Preventing Excess Weight Gain...

There has been a dramatic increase in the number of overweight children and adults in Australia over the last 20 years. Surveys suggest that Australians are becoming less active but eating more.
Aug. 27, 2010 - PRLog -- Preventing excess weight gain is
thus one of the greatest health challenges we face in the 21st century. We
all know how hard it is to loose those extra kilo’s, once they’ve appeared.
For children and adolescents we need to ensure adequate food intake for
normal growth, without overdoing it.

Does being overweight affect my health?
Carrying too much fat can be a strain on the body. Blood pressure and the
level of fats in the blood may go up increasing risk of heart disease or stroke.
These lead to an increase in the risk of heart disease and stroke. The chance
of developing certain types of diabetes is markedly increased later in life.
Pains in the lower back and arthritis are more common and the risk of some
cancers is increased. If we can prevent excess weight gain in childhood and
in adulthood, we can reduce our risk of many of these health problems.

Why are we getting fatter?
Each day of our lives our bodies take on fuel through the food we eat. We
constantly burn this fuel over the day as we move about. The more we
move, the more fuel we burn. If, at the end of a day, the body has fuel left
over it is stored as fat – body weight increases a little. On the other hand, if
we burn off more fuel than we have taken on board, the body will use up
some of its stored fat – body weight falls a little.

When body weight is stable the balance of food intake and physical activity
is close to perfect, we will prevent excess weight gain. If weight
is increasing the system is out of balance. This may be as a result of
eating too much food, doing to little physical activity, or both.

So why are Australians getting fatter? It is probably a combination of both
less activity and more food. No doubt we are less active than we used to
be. Hard, physical labour is a thing of the past for most people. Much of our
work and leisure time is spent looking at a computer or television screen.
The large variety of foods and drinks available today are part of the problem
too. Many foods are high in kilojoules (food energy) and low in fibre and
water content. We call these foods energy dense foods. Sugary drinks have
also become increasingly popular. Foods and drinks are now very tasty
and portion sizes have increased. From surveys in Australia we know that
people’s energy intakes are also increasing. For example over the decade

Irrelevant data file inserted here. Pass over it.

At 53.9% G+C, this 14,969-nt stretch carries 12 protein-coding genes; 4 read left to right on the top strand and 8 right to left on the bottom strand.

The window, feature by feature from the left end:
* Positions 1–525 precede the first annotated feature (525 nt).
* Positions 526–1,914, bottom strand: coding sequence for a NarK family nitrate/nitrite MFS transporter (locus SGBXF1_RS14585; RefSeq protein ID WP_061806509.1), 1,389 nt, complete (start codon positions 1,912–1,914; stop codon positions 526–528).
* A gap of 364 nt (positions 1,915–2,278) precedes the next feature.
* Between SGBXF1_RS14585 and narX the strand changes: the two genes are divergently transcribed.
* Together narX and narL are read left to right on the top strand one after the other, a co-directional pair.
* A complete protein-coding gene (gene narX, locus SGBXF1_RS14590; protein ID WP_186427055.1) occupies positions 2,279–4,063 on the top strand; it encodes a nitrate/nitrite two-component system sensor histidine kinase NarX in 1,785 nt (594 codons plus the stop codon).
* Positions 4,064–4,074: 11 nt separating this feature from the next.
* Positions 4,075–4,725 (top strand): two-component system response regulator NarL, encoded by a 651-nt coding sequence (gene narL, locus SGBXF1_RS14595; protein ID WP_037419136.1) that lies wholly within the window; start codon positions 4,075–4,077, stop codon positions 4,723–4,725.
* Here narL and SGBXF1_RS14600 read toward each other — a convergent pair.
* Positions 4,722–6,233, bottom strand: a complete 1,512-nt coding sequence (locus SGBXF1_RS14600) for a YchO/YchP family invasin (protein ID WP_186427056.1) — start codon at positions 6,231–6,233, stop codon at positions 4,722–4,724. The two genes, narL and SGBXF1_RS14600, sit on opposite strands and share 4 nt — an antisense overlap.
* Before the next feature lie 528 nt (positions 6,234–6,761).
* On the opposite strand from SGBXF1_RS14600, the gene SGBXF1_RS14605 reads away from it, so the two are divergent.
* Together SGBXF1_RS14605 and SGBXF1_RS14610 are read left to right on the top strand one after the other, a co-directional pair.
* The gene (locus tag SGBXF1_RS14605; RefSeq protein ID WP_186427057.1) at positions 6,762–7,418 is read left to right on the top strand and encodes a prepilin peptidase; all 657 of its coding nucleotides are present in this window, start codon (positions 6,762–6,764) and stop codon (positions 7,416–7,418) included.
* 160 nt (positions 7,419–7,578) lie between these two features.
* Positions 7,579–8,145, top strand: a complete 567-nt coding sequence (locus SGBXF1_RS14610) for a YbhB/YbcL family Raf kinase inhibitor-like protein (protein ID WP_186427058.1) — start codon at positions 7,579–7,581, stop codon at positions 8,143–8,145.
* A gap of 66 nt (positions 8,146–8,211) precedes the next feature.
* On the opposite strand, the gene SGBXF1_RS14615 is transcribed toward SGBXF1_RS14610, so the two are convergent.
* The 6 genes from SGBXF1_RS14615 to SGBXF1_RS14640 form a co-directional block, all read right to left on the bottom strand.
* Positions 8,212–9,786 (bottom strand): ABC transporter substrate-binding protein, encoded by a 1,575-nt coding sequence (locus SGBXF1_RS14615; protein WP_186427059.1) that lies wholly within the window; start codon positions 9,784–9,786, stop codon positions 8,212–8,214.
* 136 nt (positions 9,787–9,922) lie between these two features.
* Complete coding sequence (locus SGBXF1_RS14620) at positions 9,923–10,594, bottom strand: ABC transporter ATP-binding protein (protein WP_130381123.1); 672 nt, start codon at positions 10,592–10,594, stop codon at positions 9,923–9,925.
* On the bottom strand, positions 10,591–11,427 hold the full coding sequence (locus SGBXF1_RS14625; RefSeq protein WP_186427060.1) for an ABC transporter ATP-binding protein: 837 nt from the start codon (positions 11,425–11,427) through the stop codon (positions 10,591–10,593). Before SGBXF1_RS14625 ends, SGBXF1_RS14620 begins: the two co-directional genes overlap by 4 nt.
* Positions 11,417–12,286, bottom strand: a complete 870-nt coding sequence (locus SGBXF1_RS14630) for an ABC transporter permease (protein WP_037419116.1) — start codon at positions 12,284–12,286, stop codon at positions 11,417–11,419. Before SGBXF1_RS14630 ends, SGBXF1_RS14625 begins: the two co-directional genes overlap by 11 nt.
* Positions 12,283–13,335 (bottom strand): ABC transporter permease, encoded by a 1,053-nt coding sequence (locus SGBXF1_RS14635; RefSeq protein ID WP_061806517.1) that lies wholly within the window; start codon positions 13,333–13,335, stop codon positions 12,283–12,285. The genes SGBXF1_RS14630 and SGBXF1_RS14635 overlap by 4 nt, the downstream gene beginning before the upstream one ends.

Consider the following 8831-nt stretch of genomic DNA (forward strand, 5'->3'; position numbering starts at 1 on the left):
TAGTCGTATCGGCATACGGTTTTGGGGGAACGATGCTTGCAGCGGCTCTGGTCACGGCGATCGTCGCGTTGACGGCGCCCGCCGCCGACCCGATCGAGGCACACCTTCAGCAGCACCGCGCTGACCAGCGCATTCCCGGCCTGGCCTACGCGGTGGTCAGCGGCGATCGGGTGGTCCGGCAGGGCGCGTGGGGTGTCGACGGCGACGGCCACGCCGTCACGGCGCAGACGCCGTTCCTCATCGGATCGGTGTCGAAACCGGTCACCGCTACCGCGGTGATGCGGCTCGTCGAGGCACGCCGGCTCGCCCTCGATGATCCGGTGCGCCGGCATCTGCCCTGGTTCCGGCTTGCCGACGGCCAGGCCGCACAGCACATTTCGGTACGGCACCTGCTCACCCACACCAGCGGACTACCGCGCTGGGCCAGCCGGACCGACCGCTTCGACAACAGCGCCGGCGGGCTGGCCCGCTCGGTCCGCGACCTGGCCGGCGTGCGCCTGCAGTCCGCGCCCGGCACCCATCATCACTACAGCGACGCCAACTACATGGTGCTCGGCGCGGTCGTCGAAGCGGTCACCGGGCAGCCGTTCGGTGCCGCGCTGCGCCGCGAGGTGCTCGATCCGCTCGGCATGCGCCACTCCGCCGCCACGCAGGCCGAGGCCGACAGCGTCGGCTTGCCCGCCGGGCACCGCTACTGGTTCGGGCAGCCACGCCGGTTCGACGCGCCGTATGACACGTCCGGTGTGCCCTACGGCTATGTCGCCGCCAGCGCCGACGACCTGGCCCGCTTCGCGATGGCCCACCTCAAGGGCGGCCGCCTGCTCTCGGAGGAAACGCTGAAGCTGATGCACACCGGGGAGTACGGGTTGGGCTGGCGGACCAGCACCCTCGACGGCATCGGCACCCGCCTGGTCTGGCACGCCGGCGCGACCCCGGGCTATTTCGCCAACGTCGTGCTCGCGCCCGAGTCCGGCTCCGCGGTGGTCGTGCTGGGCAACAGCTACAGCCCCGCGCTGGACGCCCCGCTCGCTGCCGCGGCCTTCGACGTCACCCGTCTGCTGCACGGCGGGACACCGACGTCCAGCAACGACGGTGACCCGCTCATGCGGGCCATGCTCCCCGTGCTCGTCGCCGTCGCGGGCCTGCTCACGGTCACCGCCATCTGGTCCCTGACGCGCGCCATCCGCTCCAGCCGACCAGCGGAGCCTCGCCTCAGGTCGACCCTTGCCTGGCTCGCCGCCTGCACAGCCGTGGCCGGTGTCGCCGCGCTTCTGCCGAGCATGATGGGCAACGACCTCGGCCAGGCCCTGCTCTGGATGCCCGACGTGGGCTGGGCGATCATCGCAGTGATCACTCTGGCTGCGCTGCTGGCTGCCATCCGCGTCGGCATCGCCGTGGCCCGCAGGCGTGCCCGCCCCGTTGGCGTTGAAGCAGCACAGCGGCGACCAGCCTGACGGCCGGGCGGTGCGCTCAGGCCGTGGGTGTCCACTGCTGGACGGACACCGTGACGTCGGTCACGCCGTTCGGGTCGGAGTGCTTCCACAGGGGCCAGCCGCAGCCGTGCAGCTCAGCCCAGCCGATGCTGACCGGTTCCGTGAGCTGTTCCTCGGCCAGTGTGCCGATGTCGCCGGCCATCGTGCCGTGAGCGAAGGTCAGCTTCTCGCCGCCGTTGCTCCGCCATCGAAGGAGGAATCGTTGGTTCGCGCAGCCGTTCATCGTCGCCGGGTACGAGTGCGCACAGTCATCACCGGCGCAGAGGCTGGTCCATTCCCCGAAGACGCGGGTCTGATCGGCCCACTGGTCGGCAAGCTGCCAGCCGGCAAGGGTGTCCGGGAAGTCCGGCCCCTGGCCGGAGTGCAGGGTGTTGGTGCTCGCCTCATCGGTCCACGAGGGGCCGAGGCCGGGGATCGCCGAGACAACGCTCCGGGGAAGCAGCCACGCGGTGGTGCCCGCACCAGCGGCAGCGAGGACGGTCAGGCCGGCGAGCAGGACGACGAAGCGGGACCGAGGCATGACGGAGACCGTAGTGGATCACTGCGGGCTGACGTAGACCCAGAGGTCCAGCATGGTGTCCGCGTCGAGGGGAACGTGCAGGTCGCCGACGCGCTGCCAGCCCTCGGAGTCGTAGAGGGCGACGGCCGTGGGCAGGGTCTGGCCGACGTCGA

from the mid ‘80s till the mid ‘90s, adolescents increased their energy intakes
by more than 10%. It is easy to eat too much.

Preventing excess weight gain

There is no secret to preventing excess weight gain. It’s
a matter of finding the balance between food intake
and physical activity. The best approach is to make
permanent changes to both food and activity habits.

Increasing physical activity burns fuel – burns fat. The
amount of fat burned off will depend on two things
- how often you are active and for how long. Aim to
be active every day. Put together at least 30 minutes of
moderate physical activity on most, preferably all, days.

The best kind of physical activity is the one you like the
most. Many people find walking easy and enjoyable.
Also, try to be active in everyday life. Small amounts of
activity, just moving about rather than sitting, all add up
at the end of the day.

Eat smart
Not putting too much fuel in your body is vital to getting the
balance right. Needless to say, keep the amounts you eat (portions)
moderate in size. Green and yellow and orange vegetables are the exception to the rule.
Eat as much of these as you can - they are filling yet low in kilojoules.

Fats are the richest source of kilojoules. Moderating the amount of fat in your meals will help limit your fuel intake. Remember that some commercial foods labelled
“low fat” sometimes have about the same kilojoules as their non-low
fat equivalent. Read the labels. Focus on cutting down on the not-so healthy
saturated fats. Use the healthy fats in moderation. Eat plenty
of fruits and vegetables - they are rich in nutrients, fibre and water,
but low in kilojoules.

Drinks are important. Sugary soft drinks, fruit drinks and cordials
contain lots of kilojoules but are not as filling as solid foods and are
easy to over-consume. Alcoholic drinks can increase appetite. Sugary
and alcoholic drinks are sometimes called ‘empty kilojoules’ – they
provide plenty of fuel without many essential nutrients to go with
them. Consider alternatives to sugary soft drinks such as water or
‘diet’ soft drinks.

Please be advised that you are solely responsible for the way this information is perceived and utilised. Please see your physician before changing your diet or starting an exercise program.

For more information see source Go for 2 & 5

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Connect Fitness is a not for profit organisation located on the grounds of the University of Western Sydney with 4 Gyms now in operation over the Kingswood, Hawkesbury, Bankstown & Campbelltown campuses.
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